There is a line in my favorite movie, Love Actually, where Emma Thompson comments on her brother being the prime minister and how it “puts your life in rather harsh perspective.” While her brother fought for his country today, she was making a papier machet lobster head costume for the school play. Even though today is Halloween and I could go on about the costumes we wear, the tie into the harsh perspective comes from the note our CEO put out this week saying he has throat cancer. Whoa!
He mentioned that five years ago he had melanoma, and that it had been treated at the time successfully. But now the cancer is back in his throat. This hit me like blow to the chest, as the reminder that I might easily forget, and perhaps something that most of us forget. Carpe Diem, seize the day, you can’t take it with you, live in the moment, enjoy what you do, and enjoy who you do it with!
A number of years ago, Fred Dressler, one of our programming executives retired and then contracted cancer and died within 18 months. What the heck? You work for so many years and then stop working, ready to enjoy your free days with lots of plans and they all fall by the wayside unexpectedly. I am not saying our CEO has a terminal condition because I don’t know his prognosis. But we all have a terminal condition. We are all going to die at some point, and we don’t know when and how. We all are on a race to nowhere…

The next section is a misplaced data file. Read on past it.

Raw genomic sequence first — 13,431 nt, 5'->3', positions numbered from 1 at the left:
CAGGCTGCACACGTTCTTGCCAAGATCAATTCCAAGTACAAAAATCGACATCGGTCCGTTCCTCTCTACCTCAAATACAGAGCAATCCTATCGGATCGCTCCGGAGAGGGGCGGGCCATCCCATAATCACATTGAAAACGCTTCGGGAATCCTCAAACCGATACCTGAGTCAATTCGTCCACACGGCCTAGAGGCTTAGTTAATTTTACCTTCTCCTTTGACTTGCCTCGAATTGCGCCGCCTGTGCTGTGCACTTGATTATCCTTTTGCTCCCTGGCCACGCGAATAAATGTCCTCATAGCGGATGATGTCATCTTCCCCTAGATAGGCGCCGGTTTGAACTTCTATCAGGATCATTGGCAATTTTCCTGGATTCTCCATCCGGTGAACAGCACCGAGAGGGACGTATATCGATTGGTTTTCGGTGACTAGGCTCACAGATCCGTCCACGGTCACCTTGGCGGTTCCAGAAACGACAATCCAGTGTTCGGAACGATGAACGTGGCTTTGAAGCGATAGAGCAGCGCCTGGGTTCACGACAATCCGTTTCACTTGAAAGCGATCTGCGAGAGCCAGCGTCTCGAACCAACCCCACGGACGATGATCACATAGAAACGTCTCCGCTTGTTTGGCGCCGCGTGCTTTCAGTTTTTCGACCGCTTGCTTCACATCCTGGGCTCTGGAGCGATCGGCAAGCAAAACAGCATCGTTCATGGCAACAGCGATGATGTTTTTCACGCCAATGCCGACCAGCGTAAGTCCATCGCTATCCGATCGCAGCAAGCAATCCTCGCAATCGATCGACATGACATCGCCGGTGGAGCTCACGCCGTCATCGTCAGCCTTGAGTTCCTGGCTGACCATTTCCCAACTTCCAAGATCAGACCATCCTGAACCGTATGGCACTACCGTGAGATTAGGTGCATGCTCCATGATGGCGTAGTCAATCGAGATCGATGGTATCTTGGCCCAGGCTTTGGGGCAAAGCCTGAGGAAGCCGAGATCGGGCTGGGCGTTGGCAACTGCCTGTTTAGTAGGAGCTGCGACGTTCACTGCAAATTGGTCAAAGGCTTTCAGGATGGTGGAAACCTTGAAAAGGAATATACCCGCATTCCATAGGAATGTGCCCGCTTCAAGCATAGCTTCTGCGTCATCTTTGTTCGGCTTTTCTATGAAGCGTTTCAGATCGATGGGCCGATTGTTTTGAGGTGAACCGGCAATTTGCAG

Of course this makes me think of my dad, leaving very early at 61 years old. He also had melanoma that was believed be cured. He didn’t even get the chance to stop working before his number came up. He enjoyed life, and yet on his deathbed he said something to me, when we were talking about a “crazy idea” I had for buying a golf/crash house in Palm Springs with him and my brothers. He said “We should have done that.” That was from a guy with only a few days to live, with a look in his eyes telling me he was not joking. I hate to use the term regret, so I will say that in that moment my life changed. I learned in that moment that putting things off for later may not be so wise. You will not have the time later to enjoy all the moments you put off now. Celebrate now those you love and the times we have together. That’s it right there. You may have read some of my sailing stories, and they come from my times on Sweet Caroline, a sailboat named for my father, after a song he truly loved and from the memories of listening to it together. That boat is a constant reminder of seizing the day and celebrating life. That’s probably the greatest enduring lesson my father taught me, and one I am reminded of today.
I could go on and on. Every day there are a hundred things that put our life in “rather harsh perspective.” And yet we (I) so often get tied up in the day to day and moment to moment stresses that shield us from grabbing life and doing, saying, and realizing what is most important.
For me that means thanking God every day for the blessings I have, and letting those who are part of my life know that I appreciate them, I value them, and that I am glad we are on this journey together. Let’s make the most of it.